He refers to Manu Dharma Shastra as root cause of caste system in India.

So, here’s my response to him as under:

a. Our scriptures have never laid down any rules for nor support birth-based caste system. Shrimad Bahgwad Gita clearly mentions that the varnas are based on merits. The degeneration did enter in our society at some point in time, which has happened in all the civilizations, and then thrust on us by Lord Risley in the early 1900s who artificially created 2378 castes on the basis of nasal index, a thoroughly unscientific and irrational basis with the single aim of dividing society, just like Belgians did in Rwanda by artificially creating Hutus and Tootsies and creating enmity between them.

b. Indian constitution does not allow discrimination based on castes. It will take time to bring the entire society on an even keel, but it’s happening. The previous Govt. of 60 years never allowed the poor and downtrodden to get the benefits of the progress and never cared for educating them as they knew that education will bring awareness and that will destroy their vote-banks.

c. Modi has taken serious steps to end the perceived caste-based discrimination by taking steps to make reservation for people on the basis for their economical condition.

■ About Brahmin supremacy, it is better he understands that today, the true Dalits of India are Brahmins, who are most under-privileged and actually deprived, much more than Dalits.

My response:

Please read this report by Francois Gauthier : (https://www.rediff.com/news/2006/may/23franc.html)

a. There are 50 Sulabh Shauchalayas (public toilets) in Delhi; all of them are cleaned and looked after by Brahmins (this very welcome public institution was started by a Brahmin). A far cry from the elitist image that Brahmins have!

b. There are five to six Brahmins manning each Shauchalaya. They came to Delhi eight to ten years back looking for a source of income, as they were a minority in most of their villages, where Dalits are in majority (60 per cent to 65 per cent). In most villages in UP and Bihar, Dalits have a union which helps them secure jobs in villages.

c. Did you know that you also stumble upon a number of Brahmins working as coolies at Delhi’s railway stations? One of them, Kripa Shankar Sharma, says while his daughter is doing her Bachelors in Science he is not sure if she will secure a job. “Dalits often have five to six kids, but they are confident of placing them easily and well,” he says. As a result, the Dalit population is increasing in villages. He adds: “Dalits are provided with housing, even their pigs have spaces; whereas there is no provision for gaushalas (cowsheds) for the cows of the Brahmins.”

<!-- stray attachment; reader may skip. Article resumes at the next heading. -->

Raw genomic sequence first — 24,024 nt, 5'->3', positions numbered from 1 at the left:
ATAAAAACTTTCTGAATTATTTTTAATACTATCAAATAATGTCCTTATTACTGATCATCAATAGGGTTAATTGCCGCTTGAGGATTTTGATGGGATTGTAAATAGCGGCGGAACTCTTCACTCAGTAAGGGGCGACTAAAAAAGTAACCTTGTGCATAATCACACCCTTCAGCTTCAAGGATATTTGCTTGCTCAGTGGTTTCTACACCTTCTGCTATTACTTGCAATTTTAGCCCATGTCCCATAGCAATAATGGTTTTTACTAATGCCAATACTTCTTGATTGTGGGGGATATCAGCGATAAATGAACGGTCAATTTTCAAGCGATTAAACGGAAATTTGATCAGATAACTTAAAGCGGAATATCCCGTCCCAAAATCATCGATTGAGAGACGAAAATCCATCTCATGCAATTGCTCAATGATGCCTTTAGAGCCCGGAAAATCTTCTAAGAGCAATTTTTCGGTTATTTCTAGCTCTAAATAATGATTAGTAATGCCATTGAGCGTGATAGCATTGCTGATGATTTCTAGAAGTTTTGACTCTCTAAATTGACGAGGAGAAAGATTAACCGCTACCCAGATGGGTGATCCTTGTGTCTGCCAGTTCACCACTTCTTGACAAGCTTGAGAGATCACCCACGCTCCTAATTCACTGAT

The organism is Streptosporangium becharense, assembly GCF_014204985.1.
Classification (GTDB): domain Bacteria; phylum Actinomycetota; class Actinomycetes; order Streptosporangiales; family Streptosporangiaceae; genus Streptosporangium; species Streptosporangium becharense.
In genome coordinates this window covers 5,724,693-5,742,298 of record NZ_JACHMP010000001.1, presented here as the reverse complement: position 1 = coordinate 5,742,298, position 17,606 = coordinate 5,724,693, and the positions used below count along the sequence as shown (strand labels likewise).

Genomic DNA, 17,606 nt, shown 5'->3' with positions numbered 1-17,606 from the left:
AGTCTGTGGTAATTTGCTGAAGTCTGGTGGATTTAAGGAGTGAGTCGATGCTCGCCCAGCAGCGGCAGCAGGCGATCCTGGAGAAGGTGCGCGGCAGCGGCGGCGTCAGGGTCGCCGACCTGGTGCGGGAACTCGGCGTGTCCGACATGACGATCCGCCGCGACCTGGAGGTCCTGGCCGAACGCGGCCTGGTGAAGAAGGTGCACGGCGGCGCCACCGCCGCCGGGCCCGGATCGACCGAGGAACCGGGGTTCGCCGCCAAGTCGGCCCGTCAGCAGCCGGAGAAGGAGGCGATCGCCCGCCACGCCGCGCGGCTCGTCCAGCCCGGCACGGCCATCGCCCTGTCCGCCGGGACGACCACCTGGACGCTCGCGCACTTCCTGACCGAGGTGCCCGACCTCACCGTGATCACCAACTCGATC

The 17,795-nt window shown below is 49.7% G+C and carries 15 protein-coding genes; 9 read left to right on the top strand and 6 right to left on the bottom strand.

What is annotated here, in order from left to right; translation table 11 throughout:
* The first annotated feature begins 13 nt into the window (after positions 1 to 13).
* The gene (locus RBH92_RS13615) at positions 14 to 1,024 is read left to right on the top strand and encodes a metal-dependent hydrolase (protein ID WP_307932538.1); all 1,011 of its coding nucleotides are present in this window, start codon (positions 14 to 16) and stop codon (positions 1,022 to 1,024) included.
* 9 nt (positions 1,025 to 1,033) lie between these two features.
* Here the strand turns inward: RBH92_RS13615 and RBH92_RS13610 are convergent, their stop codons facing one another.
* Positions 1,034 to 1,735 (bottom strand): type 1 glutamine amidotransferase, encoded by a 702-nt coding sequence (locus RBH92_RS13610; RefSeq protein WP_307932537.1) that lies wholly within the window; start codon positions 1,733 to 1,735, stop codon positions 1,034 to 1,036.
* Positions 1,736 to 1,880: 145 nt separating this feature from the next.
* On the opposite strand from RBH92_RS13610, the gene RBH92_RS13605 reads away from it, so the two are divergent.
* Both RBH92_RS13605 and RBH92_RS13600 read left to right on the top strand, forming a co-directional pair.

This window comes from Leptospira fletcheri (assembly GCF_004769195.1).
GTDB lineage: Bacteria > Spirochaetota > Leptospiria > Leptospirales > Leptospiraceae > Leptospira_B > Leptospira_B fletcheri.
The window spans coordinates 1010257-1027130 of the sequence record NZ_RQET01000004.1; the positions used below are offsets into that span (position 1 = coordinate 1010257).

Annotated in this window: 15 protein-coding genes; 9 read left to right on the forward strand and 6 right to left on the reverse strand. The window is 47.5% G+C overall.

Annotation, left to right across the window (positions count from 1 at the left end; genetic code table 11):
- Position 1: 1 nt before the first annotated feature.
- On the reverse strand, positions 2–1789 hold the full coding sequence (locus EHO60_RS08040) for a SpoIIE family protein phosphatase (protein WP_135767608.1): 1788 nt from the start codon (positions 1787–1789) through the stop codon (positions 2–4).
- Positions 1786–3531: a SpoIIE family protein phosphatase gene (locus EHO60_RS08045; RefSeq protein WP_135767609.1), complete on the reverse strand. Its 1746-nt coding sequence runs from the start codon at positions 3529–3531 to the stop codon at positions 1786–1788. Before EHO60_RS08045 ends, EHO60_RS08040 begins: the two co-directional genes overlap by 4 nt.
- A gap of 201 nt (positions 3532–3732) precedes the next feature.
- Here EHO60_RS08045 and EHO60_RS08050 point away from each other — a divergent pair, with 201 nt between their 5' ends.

d. You also find Brahmin rickshaw pullers in Delhi. 50 per cent of Patel Nagar’s rickshaw pullers are Brahmins who like their brethren have moved to the city looking for jobs for lack of employment opportunities and poor education in their villages.

e. Even after toiling the whole day, Vijay Pratap and Sidharth Tiwari, two Brahmin rickshaw pullers, say they are hardly able to make ends meet. These men make about Rs 100 to Rs 150 on an average every day from which they pay a daily rent of Rs 25 for their rickshaws and Rs 500 to Rs 600 towards the rent of their rooms which is shared by 3 to 4 people or their families.

f. Did you also know that most rickshaw pullers in Banaras are Brahmins?

g. This reverse discrimination is also found in bureaucracy and politics. Most of the intellectual Brahmin Tamil class has emigrated outside Tamil Nadu. Only 5 seats out of 600 in the combined UP and Bihar assembly are held by Brahmins — the rest are in the hands of the Yadavs.

h. 400,000 Brahmins of the Kashmir valley, the once respected Kashmiri Pandits, now live as refugees in their own country, sometimes in refugee camps in Jammu and Delhi in appalling conditions. But who gives a damn about them? Their vote bank is negligible.

i. And this is not limited to the North alone. 75 per cent of domestic help and cooks in Andhra Pradesh are Brahmins. A study of the Brahmin community in a district in Andhra Pradesh (Brahmins of India by J Radhakrishna, published by Chugh Publications) reveals that today all purohits live below the poverty line.

j. Eighty per cent of those surveyed stated that their poverty and traditional style of dress and hair (tuft) had made them the butt of ridicule. Financial constraints coupled with the existing system of reservations for the ‘backward classes’ prevented them from providing secular education to their children

k. In fact, according to this study there has been an overall decline in the number of Brahmin students. With the average income of Brahmins being less than that of non-Brahmins, a high percentage of Brahmin students drop out at the intermediate level. In the 5 to 18 year age group, 44 per cent Brahmin students stopped education at the primary level and 36 per cent at the pre-matriculation level.

l. The study also found that 55 per cent of all Brahmins lived below the poverty line — below a per capita income of Rs 650 a month. Since 45 per cent of the total population of India is officially stated to be below the poverty line it follows that the percentage of destitute Brahmins is 10 per cent higher than the all-India figure.